Mr. Wang Min (China) (spoke in Chinese): For over three years, the escalation of the conflict in Syria has inflicted deep suffering on the Syrian people and posed a serious challenge to the countries of the region and the international community. China has always maintained that all parties in Syria should respect human rights and international humanitarian law and prevent innocent people from being harmed during the conflict. China is firmly opposed to all violations of international humanitarian law or serious violations of human rights committed by all parties to the conflict in Syria. However, with regard to draft resolution S/2014/348, on which the Council voted earlier, China has some serious reservations. First, China believes that any action to seek recourse to the International Criminal Court (ICC) to prosecute the perpetrators of serious violations should be conducted on the basis of respect for State judicial sovereignty and the principle of complementarity. China is not a State party to the Rome Statute. China always has reservations concerning the referral by the Security Council of particular country situations to the ICC. This is our principled position.
Secondly, efforts to seek a political settlement to the question of Syria are encountering difficulties. The international community must shore up its confidence, remain patient and be steadfastly committed to the overall direction of the political settlement. What is most urgently needed now is to urge the Government of Syria and the opposition to immediately implement a ceasefire and put an end to the violence in order to start a third round of negotiations in Geneva so as to advance the political process and embark on a political transition. In the current circumstances, to forcibly refer the situation in Syria to the ICC is not conducive either to building trust among all parties in Syria or to an early resumption of the negotiations in Geneva. It will only jeopardize the efforts made by the international community to push for a political settlement.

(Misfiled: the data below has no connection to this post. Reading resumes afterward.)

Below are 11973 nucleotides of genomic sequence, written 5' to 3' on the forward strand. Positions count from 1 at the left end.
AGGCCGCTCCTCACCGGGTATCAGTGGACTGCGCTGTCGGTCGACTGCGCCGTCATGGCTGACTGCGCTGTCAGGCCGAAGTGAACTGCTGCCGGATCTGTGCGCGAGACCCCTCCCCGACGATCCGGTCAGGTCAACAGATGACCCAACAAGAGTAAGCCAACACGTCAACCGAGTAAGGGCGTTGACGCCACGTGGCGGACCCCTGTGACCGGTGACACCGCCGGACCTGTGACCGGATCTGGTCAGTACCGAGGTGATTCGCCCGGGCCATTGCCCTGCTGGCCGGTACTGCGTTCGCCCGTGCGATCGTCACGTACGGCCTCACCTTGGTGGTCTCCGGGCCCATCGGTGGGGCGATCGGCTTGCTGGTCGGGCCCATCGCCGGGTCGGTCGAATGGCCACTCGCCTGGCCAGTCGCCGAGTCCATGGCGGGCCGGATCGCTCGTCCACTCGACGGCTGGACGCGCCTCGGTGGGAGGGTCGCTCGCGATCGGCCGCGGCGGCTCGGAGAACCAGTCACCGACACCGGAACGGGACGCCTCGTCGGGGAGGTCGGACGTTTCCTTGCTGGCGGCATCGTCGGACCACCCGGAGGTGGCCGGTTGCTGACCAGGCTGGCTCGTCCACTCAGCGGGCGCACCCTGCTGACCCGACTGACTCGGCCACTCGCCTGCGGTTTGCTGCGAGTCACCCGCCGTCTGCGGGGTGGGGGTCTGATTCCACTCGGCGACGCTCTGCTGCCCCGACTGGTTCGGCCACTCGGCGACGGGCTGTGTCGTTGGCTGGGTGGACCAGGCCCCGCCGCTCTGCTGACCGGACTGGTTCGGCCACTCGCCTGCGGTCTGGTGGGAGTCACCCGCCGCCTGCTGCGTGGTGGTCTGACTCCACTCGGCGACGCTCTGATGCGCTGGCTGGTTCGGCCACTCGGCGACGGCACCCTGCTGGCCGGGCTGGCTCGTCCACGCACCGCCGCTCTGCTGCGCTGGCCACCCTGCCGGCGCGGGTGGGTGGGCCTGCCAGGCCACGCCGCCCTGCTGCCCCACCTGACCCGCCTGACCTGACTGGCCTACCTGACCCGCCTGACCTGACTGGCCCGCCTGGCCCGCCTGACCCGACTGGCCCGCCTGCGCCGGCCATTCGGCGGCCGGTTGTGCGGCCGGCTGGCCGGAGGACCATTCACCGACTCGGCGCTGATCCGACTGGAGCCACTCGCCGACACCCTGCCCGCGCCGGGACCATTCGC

Thirdly, for some time now, the Security Council has maintained unity and coordination on the question of Syria, thanks to efforts by Council members, including China, to accommodate the major concerns of all parties. At a time when seriously diverging views exist among the parties concerning the draft resolution, we believe that the Council should continue holding consultations, rather than forcing a vote on the draft resolution, in order to avoid undermining Council unity or obstructing coordination and cooperation on questions such as Syria and other major serious issues. Regrettably, China’s approach has not been taken on board; China therefore voted against the draft resolution.
Yes, “regrettably China’s approach has not been taken on board” and so, more than a year later that approach might have just shifted to a strategy that involves direct military intervention on behalf of Assad.
For now, this is still in the realm of speculation as the story cited above certainly falls short of providing anything in the way of conclusive evidence for a claim that the Chinese military is set to intervene directly. That said, the last several weeks have proven that the situation in Syria is remarkably fluid and what seems far-fetched one day has the potential to become reality the next, which is why we contend that Xi Jinping very well may decide that Raqqa is as good a place as any to test out some of the equipment that was on full display in Beijing earlier this month.